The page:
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Ultrasound Guided Breast-conserving surgery to improve surgical accuracy - Toshiba Medical Systems Europe
Ultrasound Guided Breast-conserving surgery to improve surgical accuracy - Toshiba Medical Systems Europe
Ultrasound Guided Breast-conserving surgery to improve surgical accuracy - Toshiba Medical Systems Europe
Ultrasound Guided Breast-conserving surgery to improve surgical accuracy - Toshiba Medical Systems Europe
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Ultrasound Guided Breast-conserving surgery to improve surgical accuracy - Toshiba Medical Systems Europe

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Breast-conserving surgery for breast cancer has been developed to accomplish two major goals: the achievement of tumor-free resection margins and prevention of local recurrence, and improved cosmetic …

Breast-conserving surgery for breast cancer has been developed to accomplish two major goals: the achievement of tumor-free resection margins and prevention of local recurrence, and improved cosmetic outcome with conservation of normal adjacent breast tissue.

The literature reports poor cosmetic outcomes in 20 – 40 % of patients after breast-conserving surgery, with the volume of the resected breast tissue being the major determinant specifically when the excision volume exceeds 85 cm3. Surgical resection of palpable breast cancer is performed with guidance by intra-operative palpation.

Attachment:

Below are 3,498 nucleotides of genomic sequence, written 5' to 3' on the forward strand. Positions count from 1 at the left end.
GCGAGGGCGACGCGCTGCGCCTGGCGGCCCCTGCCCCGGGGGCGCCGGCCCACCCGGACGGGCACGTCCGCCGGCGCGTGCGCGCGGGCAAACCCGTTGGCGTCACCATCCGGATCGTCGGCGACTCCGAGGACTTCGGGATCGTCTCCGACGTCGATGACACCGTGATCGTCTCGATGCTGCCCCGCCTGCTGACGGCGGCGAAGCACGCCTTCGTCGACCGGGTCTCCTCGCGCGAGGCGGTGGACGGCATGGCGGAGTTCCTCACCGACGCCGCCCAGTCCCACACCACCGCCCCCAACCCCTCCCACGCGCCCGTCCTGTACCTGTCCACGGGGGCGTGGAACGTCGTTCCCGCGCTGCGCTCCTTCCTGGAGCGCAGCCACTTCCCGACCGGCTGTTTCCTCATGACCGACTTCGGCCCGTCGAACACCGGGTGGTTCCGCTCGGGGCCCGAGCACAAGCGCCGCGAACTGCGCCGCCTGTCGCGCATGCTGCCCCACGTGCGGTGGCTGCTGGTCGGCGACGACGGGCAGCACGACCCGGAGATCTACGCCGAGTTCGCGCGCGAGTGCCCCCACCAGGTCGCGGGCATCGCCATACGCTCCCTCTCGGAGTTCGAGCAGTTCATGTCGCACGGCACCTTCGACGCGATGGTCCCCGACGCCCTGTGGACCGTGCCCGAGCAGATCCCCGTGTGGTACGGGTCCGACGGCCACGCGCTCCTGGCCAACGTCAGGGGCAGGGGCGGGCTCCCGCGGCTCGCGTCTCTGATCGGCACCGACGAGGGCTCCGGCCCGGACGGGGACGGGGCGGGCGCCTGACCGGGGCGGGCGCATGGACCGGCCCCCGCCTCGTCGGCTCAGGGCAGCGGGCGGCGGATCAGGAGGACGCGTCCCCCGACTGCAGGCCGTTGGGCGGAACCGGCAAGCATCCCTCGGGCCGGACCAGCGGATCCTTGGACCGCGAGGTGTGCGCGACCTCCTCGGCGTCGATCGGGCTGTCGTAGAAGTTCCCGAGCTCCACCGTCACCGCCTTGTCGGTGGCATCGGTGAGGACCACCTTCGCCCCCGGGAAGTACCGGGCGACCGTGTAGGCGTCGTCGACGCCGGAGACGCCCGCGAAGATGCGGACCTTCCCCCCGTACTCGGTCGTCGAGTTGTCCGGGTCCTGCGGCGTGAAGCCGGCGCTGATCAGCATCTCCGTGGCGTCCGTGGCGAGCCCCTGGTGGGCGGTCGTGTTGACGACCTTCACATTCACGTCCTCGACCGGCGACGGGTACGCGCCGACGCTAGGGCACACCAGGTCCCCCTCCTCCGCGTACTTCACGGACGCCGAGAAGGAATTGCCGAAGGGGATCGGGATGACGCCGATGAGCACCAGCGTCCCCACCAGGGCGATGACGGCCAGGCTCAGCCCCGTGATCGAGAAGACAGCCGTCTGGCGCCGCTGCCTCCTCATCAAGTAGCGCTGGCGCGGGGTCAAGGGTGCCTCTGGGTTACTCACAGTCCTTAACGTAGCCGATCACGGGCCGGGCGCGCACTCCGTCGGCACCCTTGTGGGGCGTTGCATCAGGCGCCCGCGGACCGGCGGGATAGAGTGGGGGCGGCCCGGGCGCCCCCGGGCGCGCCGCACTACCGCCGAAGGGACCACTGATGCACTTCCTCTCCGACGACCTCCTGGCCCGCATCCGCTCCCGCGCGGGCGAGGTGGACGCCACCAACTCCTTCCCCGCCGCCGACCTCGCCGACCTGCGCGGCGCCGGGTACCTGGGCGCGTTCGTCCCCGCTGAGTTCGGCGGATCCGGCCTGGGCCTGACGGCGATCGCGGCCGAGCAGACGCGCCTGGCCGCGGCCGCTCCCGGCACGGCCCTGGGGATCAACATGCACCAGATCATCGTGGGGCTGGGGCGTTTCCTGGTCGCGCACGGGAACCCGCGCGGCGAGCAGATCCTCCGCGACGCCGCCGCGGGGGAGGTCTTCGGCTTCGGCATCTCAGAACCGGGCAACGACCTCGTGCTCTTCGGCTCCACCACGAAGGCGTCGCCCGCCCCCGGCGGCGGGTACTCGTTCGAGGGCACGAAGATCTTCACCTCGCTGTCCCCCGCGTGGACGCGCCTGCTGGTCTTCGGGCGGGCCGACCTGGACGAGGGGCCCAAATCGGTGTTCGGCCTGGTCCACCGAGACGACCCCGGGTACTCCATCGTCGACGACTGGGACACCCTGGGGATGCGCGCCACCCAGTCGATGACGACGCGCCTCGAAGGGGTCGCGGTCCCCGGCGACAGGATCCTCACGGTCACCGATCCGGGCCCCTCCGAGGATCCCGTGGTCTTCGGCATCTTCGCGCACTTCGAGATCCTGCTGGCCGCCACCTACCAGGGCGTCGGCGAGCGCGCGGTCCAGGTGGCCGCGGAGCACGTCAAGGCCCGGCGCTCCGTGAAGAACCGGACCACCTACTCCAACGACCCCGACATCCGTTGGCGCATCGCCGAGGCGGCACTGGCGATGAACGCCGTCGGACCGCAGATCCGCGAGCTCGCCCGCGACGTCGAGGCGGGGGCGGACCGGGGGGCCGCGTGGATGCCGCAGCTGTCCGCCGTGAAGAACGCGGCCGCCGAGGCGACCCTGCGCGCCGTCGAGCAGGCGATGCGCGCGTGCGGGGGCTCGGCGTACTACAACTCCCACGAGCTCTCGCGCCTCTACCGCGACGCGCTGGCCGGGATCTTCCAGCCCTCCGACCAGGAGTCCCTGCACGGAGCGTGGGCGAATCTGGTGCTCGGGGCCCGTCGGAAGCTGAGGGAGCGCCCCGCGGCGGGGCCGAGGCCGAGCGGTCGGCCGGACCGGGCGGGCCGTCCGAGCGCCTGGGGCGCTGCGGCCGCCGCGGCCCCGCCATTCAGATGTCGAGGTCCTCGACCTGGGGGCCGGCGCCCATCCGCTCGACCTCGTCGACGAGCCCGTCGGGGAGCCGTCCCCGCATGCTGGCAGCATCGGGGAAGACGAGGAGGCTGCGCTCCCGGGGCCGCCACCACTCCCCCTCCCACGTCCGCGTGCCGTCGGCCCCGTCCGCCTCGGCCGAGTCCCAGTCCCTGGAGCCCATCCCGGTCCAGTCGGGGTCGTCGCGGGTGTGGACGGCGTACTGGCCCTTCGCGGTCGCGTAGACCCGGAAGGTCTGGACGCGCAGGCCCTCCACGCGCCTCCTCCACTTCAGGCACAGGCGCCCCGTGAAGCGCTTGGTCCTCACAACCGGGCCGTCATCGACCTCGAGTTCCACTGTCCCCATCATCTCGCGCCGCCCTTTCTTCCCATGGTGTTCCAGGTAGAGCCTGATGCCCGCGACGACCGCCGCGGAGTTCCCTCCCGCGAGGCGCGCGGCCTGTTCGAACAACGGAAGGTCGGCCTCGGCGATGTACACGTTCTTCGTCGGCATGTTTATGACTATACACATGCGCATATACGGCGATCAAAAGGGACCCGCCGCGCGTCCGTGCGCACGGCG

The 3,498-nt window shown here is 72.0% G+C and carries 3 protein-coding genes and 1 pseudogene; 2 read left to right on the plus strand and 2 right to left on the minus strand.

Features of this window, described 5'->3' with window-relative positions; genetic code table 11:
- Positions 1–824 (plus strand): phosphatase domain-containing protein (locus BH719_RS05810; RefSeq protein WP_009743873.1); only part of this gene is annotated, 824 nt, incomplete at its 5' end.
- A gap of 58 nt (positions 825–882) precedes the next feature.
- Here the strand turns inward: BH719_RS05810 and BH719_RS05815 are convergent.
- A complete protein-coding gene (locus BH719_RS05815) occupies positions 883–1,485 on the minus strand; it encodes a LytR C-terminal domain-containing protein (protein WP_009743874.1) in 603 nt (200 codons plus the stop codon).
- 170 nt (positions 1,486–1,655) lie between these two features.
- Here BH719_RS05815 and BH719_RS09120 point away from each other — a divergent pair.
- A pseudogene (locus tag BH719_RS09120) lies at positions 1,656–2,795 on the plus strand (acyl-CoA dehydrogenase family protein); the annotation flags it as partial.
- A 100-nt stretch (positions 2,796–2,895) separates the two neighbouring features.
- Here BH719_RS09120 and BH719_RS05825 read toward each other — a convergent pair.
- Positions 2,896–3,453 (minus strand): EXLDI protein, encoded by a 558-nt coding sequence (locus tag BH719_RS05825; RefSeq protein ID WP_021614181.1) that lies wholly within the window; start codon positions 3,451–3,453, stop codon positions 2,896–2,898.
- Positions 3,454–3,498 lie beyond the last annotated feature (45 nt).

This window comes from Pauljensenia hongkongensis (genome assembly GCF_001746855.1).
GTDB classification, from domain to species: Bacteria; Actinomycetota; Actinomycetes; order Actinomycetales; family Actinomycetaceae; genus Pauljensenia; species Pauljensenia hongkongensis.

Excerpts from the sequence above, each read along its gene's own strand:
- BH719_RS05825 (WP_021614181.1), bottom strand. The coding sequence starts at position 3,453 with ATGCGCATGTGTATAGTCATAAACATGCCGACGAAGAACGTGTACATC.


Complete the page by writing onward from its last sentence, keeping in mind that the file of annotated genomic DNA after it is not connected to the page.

There are also two interesting videos about this topic to watch:
1) "Ultrasound guided surgery for palpable breast cancer dramatically improves surgical accuracy". In this video the VU Medical Center in Amsterdam demonstrates the technical aspects of the procedure using the premium mobile ultrasound system Viamo: http://www.youtube.com/watch?v=08N4t6SXyjI
2) In this video, in Dutch, Dr. Nicole Krekel, plastic surgeon, talks about her research about "Advances in breast cancer surgery: The decisive role of intra-operative ultrasound": http://www.youtube.com/watch?v=Z4VV7xutL1I&feature=youtu.be

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  • 1. Ultrasound-guided breast-conserving surgery toimprove surgical accuracyNicole M. A. Krekel, Sybren Meijer, Petrousjka M.P. van den Tol,Department of Surgical Oncology, VU University Medical Centre, Amsterdam, the Netherlands